Community Profile: Prince Edward Island Coastal Region

For generations, the production of blue mussels has sustained smaller communities along the northern and eastern coastlines of Prince Edward Island. The industry provides a year-round source of income and employment to local residents, and generates wealth across the region with its strong export market.

In 2010, the Prince Edward Island aquaculture industry paid approximately $38.7 million in salaries, wages, and employer contributions to the 1,200 people who worked directly and indirectly in aquaculture operations. Mussel production accounted for most of this total.

Mussels on the Island are farmed using the longline system in 19 coastal areas, such as Malpeque Bay, St. Mary’s Bay, Hillsborough Bay, and Broughton River. The mussels are farmed during every season, including winter, with mussel farmers continually caring for their crop by regularly inspecting and cleaning the socks.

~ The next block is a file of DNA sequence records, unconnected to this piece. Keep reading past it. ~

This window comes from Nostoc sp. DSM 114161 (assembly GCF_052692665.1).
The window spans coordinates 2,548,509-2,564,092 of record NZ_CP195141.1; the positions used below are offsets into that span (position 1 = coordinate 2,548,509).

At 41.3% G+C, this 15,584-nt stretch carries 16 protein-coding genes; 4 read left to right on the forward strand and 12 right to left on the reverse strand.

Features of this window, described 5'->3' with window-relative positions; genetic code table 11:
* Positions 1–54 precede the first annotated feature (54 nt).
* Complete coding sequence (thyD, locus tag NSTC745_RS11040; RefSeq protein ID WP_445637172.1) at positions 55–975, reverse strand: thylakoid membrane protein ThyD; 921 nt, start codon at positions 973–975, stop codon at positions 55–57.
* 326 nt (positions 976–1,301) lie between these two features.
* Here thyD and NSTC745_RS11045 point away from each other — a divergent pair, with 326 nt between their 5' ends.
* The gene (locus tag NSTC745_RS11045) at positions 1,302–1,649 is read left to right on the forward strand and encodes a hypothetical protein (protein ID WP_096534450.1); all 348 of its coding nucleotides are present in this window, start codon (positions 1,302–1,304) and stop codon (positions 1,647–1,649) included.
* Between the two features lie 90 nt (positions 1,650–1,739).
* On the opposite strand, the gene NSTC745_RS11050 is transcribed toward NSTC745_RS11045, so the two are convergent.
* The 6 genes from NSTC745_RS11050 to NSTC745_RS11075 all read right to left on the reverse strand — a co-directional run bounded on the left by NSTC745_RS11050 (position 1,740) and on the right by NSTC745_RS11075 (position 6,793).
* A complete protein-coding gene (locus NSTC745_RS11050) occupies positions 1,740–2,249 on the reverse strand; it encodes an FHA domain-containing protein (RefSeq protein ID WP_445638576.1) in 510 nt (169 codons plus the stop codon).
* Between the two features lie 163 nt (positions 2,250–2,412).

Mussels take12 to 24 months to reach market size. Once harvested, mussels are transported to processing plants to be stripped from the sock, de-clumped, washed, and graded. There are seven provincially licensed and federally registered processing plants in Prince Edward Island where mussels are prepared and inspected prior to sale to the market.

The mussel is Canada’s top shellfish aquaculture export, valued at $41.3 million in 2013. PEI is largely responsible for this total, with Island exports worth approximately $35.6 million in 2013.

Blue mussel production in Prince Edward Island has increased significantly over the past 30 years. The total production volume of blue mussels was almost 23,000 tonnes or over 50.7 million pounds in 2013 – up from 100,000 pounds in 1980. The industry continues to be a vital contributor to the Island’s economy and the communities along the northern/eastern shores.